Henry Fonda and James Stewart are acting legends from Hollywood’s golden age. Today both men are still highly respected for their body of work and for careers which they managed to sustain for decades. But unbeknownst to many, they also maintained a lifelong friendship beginning prior to their years on the screen which spanned the course of their lives. This book explores that friendship as well as their personal lives and individual careers.
Due to their difference in politics, Stewart was a Republican and Fonda a lifelong Democrat and their onscreen personas some might be surprised that they were able to form such a close and lasting relationship. But at heart they were very similar and those similarities greatly outweighed their differences. Continue reading “Book Review -Hank and Jim: The Fifty-Year Friendship of Henry Fonda and James Stewart”
The harrowing true story of one man’s life in—and subsequent escape from—North Korea, one of the world’s most brutal totalitarian regimes.
Half-Korean, half-Japanese, Masaji Ishikawa has spent his whole life feeling like a man without a country. This feeling only deepened when his family moved from Japan to North Korea when Ishikawa was just thirteen years old, and unwittingly became members of the lowest social caste. His father, himself a Korean national, was lured to the new Communist country by promises of abundant work, education for his children, and a higher station in society. But the reality of their new life was far from utopian.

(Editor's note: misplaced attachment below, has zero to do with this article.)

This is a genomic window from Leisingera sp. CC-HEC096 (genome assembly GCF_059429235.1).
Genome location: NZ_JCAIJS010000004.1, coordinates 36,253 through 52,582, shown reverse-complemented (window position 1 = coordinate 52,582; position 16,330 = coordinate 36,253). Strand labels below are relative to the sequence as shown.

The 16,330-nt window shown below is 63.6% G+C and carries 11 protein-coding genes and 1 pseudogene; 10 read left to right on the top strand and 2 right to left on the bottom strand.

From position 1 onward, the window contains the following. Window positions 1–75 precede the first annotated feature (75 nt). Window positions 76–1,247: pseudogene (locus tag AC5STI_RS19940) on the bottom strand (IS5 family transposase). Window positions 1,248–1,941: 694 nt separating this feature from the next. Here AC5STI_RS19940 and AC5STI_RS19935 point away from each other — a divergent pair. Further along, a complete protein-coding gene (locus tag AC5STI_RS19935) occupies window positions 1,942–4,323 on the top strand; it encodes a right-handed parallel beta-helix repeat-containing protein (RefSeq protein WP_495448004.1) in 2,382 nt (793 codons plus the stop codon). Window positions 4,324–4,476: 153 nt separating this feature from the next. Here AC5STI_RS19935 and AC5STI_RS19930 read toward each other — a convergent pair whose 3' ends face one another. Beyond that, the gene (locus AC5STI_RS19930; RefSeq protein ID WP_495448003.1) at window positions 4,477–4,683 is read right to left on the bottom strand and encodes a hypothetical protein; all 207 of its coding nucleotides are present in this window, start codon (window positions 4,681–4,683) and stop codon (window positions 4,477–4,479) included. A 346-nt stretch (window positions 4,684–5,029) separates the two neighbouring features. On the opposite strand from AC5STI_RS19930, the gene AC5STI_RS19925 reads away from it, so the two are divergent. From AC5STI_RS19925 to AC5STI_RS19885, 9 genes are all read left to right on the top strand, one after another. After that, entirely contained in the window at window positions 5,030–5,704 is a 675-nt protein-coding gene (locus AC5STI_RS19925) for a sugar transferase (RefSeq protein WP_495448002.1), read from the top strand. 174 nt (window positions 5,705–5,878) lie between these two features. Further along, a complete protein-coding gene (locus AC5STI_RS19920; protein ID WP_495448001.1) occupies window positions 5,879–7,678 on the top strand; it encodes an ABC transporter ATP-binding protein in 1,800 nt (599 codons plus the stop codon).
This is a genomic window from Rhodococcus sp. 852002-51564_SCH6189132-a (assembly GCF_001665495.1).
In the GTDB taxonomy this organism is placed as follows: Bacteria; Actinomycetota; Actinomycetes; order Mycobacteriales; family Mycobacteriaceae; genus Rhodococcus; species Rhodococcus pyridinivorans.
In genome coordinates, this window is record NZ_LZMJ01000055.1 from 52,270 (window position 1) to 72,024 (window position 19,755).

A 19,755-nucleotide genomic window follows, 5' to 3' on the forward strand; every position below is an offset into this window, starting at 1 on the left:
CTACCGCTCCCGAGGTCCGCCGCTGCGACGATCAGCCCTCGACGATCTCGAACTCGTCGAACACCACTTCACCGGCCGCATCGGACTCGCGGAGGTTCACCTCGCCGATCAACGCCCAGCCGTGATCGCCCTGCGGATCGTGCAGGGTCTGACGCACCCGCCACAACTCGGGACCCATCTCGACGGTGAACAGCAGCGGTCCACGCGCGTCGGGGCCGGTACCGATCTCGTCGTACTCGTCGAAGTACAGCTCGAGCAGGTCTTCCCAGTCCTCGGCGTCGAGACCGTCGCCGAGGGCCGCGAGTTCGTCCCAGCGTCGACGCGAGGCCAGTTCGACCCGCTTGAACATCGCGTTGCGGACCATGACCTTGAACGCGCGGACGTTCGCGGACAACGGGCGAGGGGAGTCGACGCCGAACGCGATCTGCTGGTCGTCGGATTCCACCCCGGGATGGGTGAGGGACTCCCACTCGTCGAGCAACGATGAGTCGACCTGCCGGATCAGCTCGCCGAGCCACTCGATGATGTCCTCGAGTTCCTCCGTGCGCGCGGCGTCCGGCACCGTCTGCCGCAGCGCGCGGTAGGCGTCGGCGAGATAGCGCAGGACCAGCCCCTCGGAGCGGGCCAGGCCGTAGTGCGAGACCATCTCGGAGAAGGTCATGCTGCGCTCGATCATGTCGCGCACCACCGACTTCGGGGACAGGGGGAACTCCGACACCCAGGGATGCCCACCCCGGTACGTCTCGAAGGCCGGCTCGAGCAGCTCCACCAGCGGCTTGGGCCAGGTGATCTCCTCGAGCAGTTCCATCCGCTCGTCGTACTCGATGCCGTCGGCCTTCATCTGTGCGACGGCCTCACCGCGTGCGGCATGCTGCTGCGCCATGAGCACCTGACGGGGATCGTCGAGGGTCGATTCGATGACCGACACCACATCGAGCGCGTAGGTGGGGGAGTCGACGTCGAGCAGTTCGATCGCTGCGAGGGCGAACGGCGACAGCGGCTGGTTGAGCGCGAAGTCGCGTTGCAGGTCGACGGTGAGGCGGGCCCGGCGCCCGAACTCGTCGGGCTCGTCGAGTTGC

In this memoir translated from the original Japanese, Ishikawa candidly recounts his tumultuous upbringing and the brutal thirty-six years he spent living under a crushing totalitarian regime, as well as the challenges he faced repatriating to Japan after barely escaping North Korea with his life. A River in Darkness is not only a shocking portrait of life inside the country but a testament to the dignity—and indomitable nature—of the human spirit. Continue reading “Book Review -A River in Darkness: One Man’s Escape from North Korea”